Authors
Kevin Morris
Tulane University
Abstract
It is plausible to think that the epistemic benefit of having an explanation is understanding. My focus in this article is on the extent to which explanatory understanding, perhaps unlike knowledge, is compatible with certain forms of luck—the extent to which one can understand why something is the case when one is lucky to truly believe an explanatorily relevant proposition. I argue, contra Stephen Grimm ([2006]) and Duncan Pritchard ([2008], [2009]), that understanding quite generally is compatible with luckily believing a true, explanatorily relevant proposition. My strategy is to argue that various intuitions that seem to rule against lucky understanding can be explained away, and thus do not compel us to reject the thesis that, in general, understanding tolerates luck. In arriving at this conclusion, I address some salient issues regarding the testimony of others, and also draw out the consequences of my discussions for the status of understanding as a cognitive achievement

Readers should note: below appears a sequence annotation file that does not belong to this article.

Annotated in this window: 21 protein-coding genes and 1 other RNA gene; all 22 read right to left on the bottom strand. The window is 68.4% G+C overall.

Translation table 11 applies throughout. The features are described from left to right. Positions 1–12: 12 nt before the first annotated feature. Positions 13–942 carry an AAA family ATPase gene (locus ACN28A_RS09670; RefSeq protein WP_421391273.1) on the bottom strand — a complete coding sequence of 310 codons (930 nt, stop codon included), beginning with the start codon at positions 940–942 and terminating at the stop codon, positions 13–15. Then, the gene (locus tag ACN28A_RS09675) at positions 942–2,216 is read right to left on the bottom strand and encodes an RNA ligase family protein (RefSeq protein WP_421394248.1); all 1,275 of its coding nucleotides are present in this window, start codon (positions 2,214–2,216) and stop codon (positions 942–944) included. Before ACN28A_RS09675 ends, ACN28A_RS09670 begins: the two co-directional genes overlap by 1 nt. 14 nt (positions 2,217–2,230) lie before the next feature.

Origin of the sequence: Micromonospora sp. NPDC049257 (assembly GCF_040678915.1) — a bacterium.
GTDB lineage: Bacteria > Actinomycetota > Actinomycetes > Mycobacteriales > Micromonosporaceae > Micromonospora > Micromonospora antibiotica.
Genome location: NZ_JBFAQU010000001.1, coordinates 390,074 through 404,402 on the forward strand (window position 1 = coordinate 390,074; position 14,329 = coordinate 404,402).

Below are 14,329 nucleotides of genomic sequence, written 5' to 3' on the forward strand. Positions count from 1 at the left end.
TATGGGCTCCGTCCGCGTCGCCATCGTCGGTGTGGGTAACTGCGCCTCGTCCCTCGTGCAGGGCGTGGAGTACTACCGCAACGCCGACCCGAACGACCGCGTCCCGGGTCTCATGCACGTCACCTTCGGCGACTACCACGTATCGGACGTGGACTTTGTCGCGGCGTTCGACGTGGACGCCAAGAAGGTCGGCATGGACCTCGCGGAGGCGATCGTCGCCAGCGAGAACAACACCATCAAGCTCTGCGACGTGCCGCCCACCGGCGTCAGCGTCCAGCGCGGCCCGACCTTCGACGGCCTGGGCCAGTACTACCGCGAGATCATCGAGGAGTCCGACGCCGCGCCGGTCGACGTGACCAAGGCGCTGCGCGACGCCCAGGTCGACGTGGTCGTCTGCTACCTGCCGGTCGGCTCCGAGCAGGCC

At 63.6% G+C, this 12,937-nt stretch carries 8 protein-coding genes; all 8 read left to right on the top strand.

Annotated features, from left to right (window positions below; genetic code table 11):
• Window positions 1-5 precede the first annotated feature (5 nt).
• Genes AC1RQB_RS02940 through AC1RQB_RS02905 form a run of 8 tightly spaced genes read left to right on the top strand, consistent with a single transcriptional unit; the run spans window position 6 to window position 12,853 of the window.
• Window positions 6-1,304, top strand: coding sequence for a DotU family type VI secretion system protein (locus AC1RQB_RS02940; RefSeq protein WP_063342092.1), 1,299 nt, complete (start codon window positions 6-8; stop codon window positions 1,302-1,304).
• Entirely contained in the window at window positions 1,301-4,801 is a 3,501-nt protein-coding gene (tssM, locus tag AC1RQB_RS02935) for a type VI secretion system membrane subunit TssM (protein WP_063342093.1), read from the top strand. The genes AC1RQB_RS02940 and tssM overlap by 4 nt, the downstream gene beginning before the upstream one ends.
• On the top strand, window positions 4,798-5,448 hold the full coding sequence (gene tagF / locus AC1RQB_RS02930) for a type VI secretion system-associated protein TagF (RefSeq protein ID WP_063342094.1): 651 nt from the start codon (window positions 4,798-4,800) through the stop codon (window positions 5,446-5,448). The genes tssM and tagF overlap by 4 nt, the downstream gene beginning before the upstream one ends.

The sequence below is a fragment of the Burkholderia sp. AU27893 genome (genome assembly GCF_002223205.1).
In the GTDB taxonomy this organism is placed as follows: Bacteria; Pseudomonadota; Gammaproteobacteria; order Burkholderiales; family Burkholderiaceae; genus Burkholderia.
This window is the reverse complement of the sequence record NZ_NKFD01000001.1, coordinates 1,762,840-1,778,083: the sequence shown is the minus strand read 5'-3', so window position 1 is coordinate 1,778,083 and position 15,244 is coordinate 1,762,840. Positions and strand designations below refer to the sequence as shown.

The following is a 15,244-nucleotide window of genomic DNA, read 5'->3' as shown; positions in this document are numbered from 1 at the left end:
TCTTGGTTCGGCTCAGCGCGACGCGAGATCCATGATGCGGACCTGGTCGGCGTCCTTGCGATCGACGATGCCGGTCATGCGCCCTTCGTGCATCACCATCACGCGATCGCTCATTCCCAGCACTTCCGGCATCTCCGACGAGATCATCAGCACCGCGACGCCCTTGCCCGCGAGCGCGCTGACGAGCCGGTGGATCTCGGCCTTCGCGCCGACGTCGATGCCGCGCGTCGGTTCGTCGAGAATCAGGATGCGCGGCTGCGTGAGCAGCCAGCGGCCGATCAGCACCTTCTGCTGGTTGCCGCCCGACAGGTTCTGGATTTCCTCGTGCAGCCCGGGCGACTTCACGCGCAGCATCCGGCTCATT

Keywords Understanding  Luck  Knowledge
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DOI 10.1093/bjps/axr023
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References found in this work BETA

Discrimination and Perceptual Knowledge.Alvin I. Goldman - 1976 - Journal of Philosophy 73 (November):771-791.
Making Things Happen. A Theory of Causal Explanation.Michael Strevens - 2007 - Philosophy and Phenomenological Research 74 (1):233-249.

View all 27 references / Add more references

Citations of this work BETA

No Understanding Without Explanation.Michael Strevens - 2013 - Studies in History and Philosophy of Science Part A 44 (3):510-515.
Testifying Understanding.Kenneth Boyd - 2017 - Episteme 14 (1):103-127.

View all 16 citations / Add more citations

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